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STANFORD.COM

Memory of the late Bob Murphy will live on the heads of those who heard him

Bob Murphy, who was the voice of Stanford athletics when such titles truly mattered in the Bay Area, died Tuesday after a long fight with Alzheimer’s Disease. He was 86.

Murphy was viscerally connected to the university in ways that were once in vogue across the nation but are now reserved only to the Midwest and Southeast. He was a walking ambassador for the school’s athletic history, a familiar face to the army of alums who linked to his voice and presence early and ultimately grew old with him, even when coaches and players and athletic directors came and went with unsettling frequency.

And while his time as the alternate face to Hoover Tower eventually faded, he was still Murph – to be honored and respected by all generations, even the ones who never heard him or saw him. If anyone below the age of 25 asked about him, he was spoken of with the reverence reserved for architectural structures or hundred-year-old trees. He belonged to the place, and the place belonged to him.

He mattered at Stanford, because Stanford is an insular community, watching the world outside with a palpable sense of “Thank God we’re safe in here.” He attended the school, he worked as its sports information director, and he was the radio voice who fought for Stanford when only a few people were listening. He had proven his devotion decades ago, until his devotion became part of the background noise and scenery.

And he didn’t even leave after he became ill, and then absent. Only the most successful coaches and athletes get to attain that omnipresent aura in college athletics, and in truth, Murphy reached more people in the community than any coach or player the school has ever had, simply by being at the place, and of the place, longer and more happily than anyone.

Sometime soon, we suspect, he will be remembered with a statue, either near the football stadium or near Maples Pavilion. He will be bronzed, wearing a polo shirt with the S-with-the-interlocking-tree and glasses wedged against the bridge of his nose. He will be seated, with a desk before him and microphone perched atop it, and there will be a plaque with a Wikipedia-ized list of his contributions.

But without the voice, it will be incomplete. That will have to be recreated inside the heads of those who heard it most often, and cared most what words it carried. It is there where Bob Murphy’s memory will thrive – as someone who defined Stanford in ways that no marketing campaign ever could.

David Shaw is quietly the second-best coach in the Bay Area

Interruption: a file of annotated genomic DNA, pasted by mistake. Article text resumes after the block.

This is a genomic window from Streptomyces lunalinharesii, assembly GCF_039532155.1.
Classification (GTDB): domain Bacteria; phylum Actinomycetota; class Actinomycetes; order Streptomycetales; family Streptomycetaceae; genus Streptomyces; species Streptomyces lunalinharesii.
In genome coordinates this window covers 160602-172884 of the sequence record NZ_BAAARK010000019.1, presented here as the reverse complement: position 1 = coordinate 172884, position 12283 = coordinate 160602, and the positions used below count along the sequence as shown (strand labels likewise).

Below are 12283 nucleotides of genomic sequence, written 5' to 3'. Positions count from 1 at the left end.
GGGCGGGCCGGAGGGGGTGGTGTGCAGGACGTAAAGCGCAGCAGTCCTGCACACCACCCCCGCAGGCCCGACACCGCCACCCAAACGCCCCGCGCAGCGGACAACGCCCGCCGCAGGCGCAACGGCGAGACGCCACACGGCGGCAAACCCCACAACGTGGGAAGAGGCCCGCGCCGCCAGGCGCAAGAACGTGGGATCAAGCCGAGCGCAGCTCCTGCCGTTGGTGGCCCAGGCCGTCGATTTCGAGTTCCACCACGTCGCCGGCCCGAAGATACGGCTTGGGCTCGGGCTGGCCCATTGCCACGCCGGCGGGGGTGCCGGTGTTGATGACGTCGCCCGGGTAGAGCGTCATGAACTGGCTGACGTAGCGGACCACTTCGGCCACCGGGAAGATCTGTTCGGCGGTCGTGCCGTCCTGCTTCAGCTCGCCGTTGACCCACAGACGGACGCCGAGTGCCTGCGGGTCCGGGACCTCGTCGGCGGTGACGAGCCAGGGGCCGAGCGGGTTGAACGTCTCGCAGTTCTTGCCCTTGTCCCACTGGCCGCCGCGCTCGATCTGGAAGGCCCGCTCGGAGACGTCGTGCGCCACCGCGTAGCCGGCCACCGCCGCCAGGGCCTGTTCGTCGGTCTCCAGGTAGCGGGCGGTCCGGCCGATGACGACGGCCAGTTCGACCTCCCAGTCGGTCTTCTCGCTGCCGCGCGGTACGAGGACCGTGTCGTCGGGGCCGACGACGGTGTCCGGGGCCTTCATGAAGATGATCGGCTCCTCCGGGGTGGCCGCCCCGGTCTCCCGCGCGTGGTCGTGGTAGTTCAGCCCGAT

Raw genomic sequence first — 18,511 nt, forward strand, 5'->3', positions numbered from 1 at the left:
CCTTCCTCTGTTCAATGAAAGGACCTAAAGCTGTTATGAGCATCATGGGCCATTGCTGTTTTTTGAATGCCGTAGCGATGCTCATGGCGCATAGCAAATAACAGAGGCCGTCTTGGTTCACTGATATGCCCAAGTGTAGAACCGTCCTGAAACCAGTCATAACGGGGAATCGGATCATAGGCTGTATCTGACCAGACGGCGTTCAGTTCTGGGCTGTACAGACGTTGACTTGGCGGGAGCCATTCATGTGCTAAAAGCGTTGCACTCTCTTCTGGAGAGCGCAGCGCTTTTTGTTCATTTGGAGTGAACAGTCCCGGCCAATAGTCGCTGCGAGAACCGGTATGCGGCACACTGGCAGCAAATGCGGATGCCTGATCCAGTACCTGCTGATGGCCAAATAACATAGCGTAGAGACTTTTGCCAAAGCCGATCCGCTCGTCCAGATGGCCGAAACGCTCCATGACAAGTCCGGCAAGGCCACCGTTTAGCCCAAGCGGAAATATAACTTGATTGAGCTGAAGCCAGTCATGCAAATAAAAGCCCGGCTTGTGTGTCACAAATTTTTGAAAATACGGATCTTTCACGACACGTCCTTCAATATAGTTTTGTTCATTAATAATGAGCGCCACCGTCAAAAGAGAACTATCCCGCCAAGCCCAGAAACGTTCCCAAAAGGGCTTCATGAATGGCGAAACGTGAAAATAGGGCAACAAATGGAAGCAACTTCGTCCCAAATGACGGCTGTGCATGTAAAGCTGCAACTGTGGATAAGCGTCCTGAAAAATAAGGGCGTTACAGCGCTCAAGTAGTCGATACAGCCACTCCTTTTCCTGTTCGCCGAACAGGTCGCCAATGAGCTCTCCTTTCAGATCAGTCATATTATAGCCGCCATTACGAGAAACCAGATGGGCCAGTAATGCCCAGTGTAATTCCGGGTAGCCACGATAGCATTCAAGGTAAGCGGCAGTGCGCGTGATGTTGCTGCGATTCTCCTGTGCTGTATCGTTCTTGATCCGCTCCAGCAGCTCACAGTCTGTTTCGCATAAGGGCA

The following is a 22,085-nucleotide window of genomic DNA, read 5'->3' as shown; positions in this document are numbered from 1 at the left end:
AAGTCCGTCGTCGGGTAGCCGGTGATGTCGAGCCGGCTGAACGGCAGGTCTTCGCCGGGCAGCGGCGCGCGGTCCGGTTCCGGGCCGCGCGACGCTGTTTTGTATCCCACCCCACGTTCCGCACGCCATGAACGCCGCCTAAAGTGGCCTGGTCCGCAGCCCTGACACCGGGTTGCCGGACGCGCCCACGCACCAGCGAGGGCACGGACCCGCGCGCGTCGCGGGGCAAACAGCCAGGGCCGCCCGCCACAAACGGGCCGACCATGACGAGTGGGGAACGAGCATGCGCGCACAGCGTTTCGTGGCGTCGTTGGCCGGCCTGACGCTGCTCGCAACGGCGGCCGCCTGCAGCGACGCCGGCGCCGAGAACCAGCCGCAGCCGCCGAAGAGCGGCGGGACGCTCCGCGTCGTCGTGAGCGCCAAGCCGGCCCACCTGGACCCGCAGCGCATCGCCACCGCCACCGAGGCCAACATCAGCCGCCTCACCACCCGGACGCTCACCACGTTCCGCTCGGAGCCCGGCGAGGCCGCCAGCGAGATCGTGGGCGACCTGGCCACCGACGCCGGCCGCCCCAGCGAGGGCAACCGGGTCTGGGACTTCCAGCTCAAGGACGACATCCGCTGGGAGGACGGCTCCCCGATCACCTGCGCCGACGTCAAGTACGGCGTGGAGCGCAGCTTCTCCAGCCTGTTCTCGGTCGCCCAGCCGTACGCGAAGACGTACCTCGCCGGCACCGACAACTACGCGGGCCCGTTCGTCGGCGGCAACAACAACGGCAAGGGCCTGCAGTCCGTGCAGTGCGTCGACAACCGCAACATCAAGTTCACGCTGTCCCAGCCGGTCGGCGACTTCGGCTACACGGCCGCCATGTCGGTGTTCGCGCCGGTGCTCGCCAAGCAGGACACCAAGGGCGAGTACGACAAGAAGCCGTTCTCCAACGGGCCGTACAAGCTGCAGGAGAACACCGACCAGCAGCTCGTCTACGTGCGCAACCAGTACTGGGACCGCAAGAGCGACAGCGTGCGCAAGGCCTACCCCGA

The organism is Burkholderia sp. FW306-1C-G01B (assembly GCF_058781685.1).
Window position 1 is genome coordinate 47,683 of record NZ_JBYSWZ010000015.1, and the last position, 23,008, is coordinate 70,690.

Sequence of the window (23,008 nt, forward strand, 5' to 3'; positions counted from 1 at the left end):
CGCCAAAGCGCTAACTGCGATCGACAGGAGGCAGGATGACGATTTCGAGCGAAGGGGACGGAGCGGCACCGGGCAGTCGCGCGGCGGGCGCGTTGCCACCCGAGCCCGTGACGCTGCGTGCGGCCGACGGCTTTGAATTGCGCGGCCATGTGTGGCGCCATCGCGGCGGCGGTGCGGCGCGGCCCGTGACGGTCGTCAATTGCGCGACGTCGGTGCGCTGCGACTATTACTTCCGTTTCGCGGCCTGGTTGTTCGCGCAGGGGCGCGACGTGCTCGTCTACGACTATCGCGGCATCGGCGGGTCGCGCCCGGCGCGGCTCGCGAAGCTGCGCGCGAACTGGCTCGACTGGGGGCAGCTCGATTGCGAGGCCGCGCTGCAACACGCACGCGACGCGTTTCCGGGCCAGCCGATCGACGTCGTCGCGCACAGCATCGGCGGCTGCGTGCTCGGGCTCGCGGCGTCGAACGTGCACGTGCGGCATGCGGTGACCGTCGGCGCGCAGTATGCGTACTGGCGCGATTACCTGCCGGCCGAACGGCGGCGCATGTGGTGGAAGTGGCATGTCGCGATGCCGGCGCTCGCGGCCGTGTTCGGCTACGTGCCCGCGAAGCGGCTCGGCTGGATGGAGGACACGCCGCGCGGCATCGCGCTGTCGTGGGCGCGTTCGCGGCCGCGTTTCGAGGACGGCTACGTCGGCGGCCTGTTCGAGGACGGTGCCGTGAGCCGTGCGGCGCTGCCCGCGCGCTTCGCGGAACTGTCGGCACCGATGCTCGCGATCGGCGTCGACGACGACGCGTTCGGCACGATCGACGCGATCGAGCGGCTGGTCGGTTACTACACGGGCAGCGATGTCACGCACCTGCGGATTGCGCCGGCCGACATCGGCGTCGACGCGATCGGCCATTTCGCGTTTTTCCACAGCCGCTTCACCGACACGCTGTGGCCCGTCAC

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USATI

David Shaw is quietly the second-best coach in the Bay Area

Steve Kerr has been the standard by which all other coaches have been measured in these parts since he arrived in Oakland – rescued as it was from the nine hells of the New York Knickerbockers. He is indeed so good that he is still getting credit for the 50 wins he actually didn’t fully merit – the 39 that belong to Luke Walton and the 11 that are Mike Brown’s.

But this is not to slag Kerr’s record – which even if you eliminate the 55 games he hasn’t coached in his three years because of his back issue is still the best in NBA history – but to remind you that David Shaw still exists, he still is supervising the golden age of Stanford football, and he is just as unavailable to pro teams as he ever was.

Shaw, whose team opens its season on Saturday night in Australia against Rice, has been beneath the radar since the day he arrived, for no better reasons than (a) the Bay Area doesn’t hold much stock in college football and (b) he likes it that way. His excellence is indisputable, but he is also in the perfect place to do his job without any of the irritants that surround most college coaches – media, embittered alumni, NCAA investigators, the late night call from the cops about your outside linebacker overturning a minivan, that kind of thing.

He has worn down all attempts to question him on his next job because, while he could get one at the snap of a finger, he was not infected with the standard coach’s ambition to see and be seen. He has seen the sport’s many excesses and has decided to ward off the ones that directly touch him.

He still believes in the game’s virtues, and can probably be considered a fairly doctrinaire figure on most issues confronting the sport and its practitioners, but does not have to pretend that he is too focused on the job to be interested in mundane things like eclipses, political turmoil, social justice and all the other noxious things that happen outside the cocoon.

But be not fooled. He likes the cocoon that is Stanford, and he has the sense to understand that the chance of a better job existing is almost infinitesimal. He may someday want something more public and lucrative, but until money and fame get a long winning streak going at his house, he’ll sit quietly, the second-best coach in the Bay Area and the first-best at making you not remember that he is just that.